No preview · Article · Jul 2015 · Journal of Molecular Microbiology and Biotechnology
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    ABSTRACT: Background The aromatic compounds cinnamic acid (CA) and p-hydroxycinnamic acid (pHCA) are used as flavoring agents as well as precursors of chemicals. These compounds are present in plants at low concentrations, therefore, complex purification processes are usually required to extract the product. An alternative production method for these aromatic acids is based on the use of microbial strains modified by metabolic engineering. These biotechnological processes are usually based on the use of simple sugars like glucose as a raw material. However, sustainable production processes should preferably be based on the use of waste material such as lignocellulosic hydrolysates.ResultsIn this study, E. coli strains with active (W3110) and inactive phosphoenolpyruvate:sugar phosphotransferase system (PTS) (VH33) were engineered for CA and pHCA production by transforming them with plasmids expressing genes encoding phenylalanine/tyrosine ammonia lyase (PAL/TAL) enzymes from Rhodotorula glutinis or Arabidopsis thaliana as well as genes aroG fbr and tktA, encoding a feedback inhibition resistant version of 3-deoxy-D-arabino-heptulosonate 7-phosphate synthase and transketolase, respectively. The generated strains were evaluated in cultures with glucose, xylose or arabinose, as well as a simulated lignocellulosic hydrolysate containing a mixture of these three sugars plus acetate. Production of CA was detected in strains expressing PAL/TAL from A. thaliana, whereas both CA and pHCA accumulated in strains expressing the enzyme from R. glutinis. These experiments identified arabinose and W3110 expressing PAL/TAL from A. thaliana, aroG fbr and tktA as the carbon source/strain combination resulting in the best CA specific productivity and titer. To improve pHCA production, a mutant with inactive pheA gene was generated, causing an 8-fold increase in the yield of this aromatic acid from the sugars in a simulated hydrolysate.Conclusions In this study the quantitative contribution of active or inactive PTS as well as expression of PAL/TAL from R. glutinis or A. thaliana were determined for production performance of CA and pHCA when growing on carbon sources derived from lignocellulosic hydrolysates. These data will be a useful resource in efforts towards the development of sustainable technologies for the production of aromatic acids.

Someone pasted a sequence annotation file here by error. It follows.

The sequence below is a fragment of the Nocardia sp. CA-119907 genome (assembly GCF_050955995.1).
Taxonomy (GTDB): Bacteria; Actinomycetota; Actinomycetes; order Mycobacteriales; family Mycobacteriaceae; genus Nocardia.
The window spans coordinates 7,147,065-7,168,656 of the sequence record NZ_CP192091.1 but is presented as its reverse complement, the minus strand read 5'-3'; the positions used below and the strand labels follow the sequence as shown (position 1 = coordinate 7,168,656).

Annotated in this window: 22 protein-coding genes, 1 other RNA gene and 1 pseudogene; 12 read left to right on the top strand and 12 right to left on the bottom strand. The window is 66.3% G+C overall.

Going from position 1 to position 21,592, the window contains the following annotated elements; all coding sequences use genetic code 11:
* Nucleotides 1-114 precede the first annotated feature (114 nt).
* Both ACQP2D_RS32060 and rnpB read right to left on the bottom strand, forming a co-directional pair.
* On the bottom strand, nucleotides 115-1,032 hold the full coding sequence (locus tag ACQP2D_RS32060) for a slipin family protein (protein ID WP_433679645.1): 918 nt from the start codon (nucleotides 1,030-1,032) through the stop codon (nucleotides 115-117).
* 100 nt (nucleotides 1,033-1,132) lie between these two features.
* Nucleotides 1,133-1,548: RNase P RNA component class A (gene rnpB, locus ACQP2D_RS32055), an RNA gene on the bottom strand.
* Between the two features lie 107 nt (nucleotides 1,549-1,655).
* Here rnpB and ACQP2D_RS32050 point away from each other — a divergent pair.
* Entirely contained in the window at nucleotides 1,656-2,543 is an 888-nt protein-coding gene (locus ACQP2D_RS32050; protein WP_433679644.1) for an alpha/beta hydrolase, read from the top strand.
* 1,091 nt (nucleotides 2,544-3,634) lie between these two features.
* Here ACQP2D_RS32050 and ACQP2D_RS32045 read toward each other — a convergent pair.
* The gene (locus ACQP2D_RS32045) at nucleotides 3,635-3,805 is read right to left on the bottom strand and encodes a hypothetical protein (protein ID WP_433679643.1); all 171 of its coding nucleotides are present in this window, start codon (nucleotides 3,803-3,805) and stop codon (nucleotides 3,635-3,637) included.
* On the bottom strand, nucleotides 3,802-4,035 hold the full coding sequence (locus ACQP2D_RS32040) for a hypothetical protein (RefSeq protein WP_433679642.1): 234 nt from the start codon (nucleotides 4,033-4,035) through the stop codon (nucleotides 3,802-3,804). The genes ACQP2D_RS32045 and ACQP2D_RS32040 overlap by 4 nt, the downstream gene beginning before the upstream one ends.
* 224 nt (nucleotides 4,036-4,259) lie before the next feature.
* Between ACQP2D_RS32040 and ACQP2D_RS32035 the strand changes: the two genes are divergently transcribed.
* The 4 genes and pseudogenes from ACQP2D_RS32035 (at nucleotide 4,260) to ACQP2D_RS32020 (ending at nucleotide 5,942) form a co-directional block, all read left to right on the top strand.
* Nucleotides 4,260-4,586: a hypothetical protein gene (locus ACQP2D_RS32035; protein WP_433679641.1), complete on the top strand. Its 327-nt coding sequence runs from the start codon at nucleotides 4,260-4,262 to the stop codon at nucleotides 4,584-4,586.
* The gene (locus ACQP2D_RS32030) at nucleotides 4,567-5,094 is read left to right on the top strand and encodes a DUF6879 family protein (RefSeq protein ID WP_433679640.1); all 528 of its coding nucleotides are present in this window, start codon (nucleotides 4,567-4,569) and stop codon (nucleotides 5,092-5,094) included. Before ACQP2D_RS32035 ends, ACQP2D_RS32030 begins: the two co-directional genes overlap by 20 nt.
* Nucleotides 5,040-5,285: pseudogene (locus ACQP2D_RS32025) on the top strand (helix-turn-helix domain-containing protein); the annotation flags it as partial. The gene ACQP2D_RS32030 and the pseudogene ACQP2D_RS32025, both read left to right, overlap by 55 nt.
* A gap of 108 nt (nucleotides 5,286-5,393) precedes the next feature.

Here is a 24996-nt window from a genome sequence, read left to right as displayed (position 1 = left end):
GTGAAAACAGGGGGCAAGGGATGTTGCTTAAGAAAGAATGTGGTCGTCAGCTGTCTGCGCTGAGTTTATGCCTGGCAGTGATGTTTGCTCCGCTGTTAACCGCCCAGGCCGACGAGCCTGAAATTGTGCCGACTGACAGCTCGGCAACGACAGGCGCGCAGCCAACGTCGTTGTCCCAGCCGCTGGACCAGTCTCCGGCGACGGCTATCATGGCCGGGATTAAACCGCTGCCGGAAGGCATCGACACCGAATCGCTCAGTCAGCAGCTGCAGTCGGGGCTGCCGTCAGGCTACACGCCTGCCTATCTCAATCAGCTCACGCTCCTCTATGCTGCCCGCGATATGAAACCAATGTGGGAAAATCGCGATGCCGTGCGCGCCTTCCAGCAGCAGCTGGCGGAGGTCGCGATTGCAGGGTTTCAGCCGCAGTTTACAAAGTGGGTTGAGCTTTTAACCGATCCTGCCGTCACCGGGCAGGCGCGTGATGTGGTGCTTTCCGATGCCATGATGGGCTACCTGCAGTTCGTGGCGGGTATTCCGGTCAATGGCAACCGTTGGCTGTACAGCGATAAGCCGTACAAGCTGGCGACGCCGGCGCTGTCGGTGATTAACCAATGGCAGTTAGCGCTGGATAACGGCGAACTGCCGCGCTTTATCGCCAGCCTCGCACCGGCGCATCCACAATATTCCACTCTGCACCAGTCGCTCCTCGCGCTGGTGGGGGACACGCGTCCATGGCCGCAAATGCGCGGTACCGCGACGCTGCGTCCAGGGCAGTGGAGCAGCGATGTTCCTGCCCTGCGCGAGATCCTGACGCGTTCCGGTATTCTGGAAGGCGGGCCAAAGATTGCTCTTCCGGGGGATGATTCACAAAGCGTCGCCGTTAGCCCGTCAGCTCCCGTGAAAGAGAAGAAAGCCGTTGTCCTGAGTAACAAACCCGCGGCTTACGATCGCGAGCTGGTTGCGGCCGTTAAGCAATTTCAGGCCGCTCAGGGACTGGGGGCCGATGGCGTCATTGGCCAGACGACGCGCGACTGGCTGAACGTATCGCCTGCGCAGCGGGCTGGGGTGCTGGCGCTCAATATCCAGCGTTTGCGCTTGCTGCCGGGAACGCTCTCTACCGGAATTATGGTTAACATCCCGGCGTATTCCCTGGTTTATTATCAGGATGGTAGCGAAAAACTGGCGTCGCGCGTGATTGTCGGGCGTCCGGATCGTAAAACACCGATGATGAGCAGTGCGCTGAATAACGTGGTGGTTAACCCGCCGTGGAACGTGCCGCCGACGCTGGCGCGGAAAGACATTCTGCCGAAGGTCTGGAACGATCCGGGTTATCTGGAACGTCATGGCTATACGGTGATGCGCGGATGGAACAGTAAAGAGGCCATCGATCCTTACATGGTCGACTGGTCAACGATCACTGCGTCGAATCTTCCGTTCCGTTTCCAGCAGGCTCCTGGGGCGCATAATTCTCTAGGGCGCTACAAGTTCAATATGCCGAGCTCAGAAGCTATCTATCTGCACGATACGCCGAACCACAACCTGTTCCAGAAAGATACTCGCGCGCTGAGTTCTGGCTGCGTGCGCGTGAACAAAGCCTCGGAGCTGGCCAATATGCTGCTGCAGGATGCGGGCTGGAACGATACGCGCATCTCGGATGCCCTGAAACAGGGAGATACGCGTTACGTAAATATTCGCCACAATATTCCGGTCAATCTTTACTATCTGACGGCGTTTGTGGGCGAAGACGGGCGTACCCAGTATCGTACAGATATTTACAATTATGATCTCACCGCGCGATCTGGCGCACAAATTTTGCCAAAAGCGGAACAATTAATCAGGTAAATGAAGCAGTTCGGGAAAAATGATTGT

Full-text · Article · Jan 2015 · Microbial Cell Factories